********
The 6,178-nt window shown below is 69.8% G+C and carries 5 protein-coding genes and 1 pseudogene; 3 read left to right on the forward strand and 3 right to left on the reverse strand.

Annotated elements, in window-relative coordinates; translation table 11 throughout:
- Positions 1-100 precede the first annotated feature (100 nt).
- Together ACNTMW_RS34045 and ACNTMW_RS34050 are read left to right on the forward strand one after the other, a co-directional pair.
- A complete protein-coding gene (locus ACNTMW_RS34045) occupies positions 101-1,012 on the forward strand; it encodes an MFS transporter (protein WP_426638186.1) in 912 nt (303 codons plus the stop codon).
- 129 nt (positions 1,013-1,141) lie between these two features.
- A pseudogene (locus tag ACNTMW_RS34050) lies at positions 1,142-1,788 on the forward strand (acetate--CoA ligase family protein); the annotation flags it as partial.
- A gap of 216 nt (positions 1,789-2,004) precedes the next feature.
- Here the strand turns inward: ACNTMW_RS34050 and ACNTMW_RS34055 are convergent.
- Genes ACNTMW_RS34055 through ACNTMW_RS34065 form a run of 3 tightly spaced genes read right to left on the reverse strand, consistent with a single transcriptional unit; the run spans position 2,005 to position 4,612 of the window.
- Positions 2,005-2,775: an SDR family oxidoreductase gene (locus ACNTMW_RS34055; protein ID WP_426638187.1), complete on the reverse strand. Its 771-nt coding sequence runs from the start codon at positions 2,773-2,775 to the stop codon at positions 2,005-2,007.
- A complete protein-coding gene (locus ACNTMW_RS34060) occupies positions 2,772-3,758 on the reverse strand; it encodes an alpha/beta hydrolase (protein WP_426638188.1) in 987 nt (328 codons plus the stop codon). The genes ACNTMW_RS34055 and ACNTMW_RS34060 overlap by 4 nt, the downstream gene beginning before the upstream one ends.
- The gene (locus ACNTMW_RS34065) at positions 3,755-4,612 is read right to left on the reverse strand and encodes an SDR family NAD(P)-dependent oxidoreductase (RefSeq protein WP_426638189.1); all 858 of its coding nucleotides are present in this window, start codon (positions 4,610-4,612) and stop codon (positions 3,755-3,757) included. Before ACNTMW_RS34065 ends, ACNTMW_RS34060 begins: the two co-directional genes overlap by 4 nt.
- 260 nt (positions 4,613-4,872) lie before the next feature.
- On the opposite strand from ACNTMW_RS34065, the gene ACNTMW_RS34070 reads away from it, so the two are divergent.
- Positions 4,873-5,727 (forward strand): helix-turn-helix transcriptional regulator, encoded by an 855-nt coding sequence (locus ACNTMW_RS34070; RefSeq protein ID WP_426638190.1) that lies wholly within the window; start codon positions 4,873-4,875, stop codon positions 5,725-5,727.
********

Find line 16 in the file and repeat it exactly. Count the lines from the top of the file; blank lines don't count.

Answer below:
- Positions 4,873-5,727 (forward strand): helix-turn-helix transcriptional regulator, encoded by an 855-nt coding sequence (locus ACNTMW_RS34070; RefSeq protein ID WP_426638190.1) that lies wholly within the window; start codon positions 4,873-4,875, stop codon positions 5,725-5,727.